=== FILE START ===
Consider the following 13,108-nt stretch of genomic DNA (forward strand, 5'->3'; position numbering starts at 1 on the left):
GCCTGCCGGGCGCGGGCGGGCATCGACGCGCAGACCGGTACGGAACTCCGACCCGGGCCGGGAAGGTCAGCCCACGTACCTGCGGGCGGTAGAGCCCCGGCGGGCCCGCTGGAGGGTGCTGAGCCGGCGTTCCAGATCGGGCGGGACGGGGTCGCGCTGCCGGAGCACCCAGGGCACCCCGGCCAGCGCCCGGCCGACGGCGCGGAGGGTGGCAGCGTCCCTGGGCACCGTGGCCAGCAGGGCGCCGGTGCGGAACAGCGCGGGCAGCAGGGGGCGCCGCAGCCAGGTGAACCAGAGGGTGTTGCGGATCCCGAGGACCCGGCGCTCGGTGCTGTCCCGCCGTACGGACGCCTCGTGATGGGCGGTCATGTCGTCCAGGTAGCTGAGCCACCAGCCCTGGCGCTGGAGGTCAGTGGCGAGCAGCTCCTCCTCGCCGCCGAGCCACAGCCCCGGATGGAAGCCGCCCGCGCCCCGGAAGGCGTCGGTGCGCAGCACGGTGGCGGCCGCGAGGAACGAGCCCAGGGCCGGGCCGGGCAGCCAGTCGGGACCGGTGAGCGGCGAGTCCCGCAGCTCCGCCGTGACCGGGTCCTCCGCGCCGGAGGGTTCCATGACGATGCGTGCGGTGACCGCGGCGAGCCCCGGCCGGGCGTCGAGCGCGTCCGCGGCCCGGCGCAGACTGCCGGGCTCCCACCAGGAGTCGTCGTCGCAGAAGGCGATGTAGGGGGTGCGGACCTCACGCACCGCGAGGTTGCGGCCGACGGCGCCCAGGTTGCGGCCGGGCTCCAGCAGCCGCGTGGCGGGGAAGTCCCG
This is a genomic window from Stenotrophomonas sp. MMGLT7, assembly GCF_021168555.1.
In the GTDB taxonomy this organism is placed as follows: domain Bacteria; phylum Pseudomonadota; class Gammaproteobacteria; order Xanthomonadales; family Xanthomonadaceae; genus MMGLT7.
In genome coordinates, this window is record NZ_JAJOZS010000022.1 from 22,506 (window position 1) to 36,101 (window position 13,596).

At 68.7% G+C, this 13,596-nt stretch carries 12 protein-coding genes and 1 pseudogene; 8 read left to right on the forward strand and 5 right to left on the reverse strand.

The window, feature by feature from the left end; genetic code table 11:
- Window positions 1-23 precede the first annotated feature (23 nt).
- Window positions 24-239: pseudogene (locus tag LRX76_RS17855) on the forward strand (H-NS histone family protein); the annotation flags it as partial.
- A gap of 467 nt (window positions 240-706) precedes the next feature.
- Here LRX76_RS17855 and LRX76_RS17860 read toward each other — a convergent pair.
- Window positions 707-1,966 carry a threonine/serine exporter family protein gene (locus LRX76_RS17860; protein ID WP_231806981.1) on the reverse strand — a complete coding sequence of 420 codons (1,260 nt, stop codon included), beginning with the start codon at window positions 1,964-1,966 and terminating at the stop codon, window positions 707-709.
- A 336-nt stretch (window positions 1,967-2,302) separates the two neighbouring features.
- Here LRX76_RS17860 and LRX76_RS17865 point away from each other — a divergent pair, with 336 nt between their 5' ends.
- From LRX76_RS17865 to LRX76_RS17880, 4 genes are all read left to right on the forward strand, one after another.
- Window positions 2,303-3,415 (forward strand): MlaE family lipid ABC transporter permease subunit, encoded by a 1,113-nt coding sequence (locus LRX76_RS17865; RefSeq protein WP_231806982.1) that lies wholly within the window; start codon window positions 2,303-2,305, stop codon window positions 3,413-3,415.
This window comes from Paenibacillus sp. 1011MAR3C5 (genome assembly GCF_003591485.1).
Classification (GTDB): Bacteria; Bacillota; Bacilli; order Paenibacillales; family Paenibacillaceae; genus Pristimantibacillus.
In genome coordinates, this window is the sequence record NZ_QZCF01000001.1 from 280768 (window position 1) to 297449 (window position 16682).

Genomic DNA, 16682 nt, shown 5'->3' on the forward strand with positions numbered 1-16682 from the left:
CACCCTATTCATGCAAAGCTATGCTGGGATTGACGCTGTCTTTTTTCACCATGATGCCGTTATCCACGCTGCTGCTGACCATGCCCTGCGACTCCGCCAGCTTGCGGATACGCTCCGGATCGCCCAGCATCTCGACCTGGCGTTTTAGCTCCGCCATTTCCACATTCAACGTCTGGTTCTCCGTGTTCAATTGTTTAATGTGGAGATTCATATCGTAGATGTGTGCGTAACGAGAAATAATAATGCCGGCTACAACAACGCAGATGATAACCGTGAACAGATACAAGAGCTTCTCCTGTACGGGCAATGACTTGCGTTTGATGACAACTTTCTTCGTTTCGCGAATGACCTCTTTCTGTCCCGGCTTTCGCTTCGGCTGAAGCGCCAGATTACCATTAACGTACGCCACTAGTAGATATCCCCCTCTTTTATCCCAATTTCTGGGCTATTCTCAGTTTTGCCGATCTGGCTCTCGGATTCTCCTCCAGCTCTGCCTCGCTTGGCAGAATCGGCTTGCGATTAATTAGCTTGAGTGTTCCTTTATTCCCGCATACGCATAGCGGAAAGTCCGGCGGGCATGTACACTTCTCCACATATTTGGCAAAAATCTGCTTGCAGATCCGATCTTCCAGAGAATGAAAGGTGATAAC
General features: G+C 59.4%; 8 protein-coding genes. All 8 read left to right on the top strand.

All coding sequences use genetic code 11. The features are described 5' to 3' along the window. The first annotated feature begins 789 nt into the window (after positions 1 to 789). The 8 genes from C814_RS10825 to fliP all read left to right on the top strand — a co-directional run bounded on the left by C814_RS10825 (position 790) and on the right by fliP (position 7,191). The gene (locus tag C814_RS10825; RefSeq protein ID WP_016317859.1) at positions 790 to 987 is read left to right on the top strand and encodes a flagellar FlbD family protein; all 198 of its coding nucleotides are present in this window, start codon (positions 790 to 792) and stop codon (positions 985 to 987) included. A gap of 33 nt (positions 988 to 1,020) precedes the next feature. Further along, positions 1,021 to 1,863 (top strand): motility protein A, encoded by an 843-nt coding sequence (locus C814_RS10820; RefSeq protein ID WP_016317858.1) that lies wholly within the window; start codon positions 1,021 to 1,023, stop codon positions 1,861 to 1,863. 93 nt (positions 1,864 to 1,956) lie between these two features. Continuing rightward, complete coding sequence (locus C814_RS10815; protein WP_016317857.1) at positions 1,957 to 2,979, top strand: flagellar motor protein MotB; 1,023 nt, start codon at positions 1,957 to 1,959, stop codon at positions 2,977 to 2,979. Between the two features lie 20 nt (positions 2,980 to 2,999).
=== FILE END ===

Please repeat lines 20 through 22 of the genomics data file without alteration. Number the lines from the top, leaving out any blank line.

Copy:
Genomic DNA, 16682 nt, shown 5'->3' on the forward strand with positions numbered 1-16682 from the left:
CACCCTATTCATGCAAAGCTATGCTGGGATTGACGCTGTCTTTTTTCACCATGATGCCGTTATCCACGCTGCTGCTGACCATGCCCTGCGACTCCGCCAGCTTGCGGATACGCTCCGGATCGCCCAGCATCTCGACCTGGCGTTTTAGCTCCGCCATTTCCACATTCAACGTCTGGTTCTCCGTGTTCAATTGTTTAATGTGGAGATTCATATCGTAGATGTGTGCGTAACGAGAAATAATAATGCCGGCTACAACAACGCAGATGATAACCGTGAACAGATACAAGAGCTTCTCCTGTACGGGCAATGACTTGCGTTTGATGACAACTTTCTTCGTTTCGCGAATGACCTCTTTCTGTCCCGGCTTTCGCTTCGGCTGAAGCGCCAGATTACCATTAACGTACGCCACTAGTAGATATCCCCCTCTTTTATCCCAATTTCTGGGCTATTCTCAGTTTTGCCGATCTGGCTCTCGGATTCTCCTCCAGCTCTGCCTCGCTTGGCAGAATCGGCTTGCGATTAATTAGCTTGAGTGTTCCTTTATTCCCGCATACGCATAGCGGAAAGTCCGGCGGGCATGTACACTTCTCCACATATTTGGCAAAAATCTGCTTGCAGATCCGATCTTCCAGAGAATGAAAGGTGATAAC
General features: G+C 59.4%; 8 protein-coding genes. All 8 read left to right on the top strand.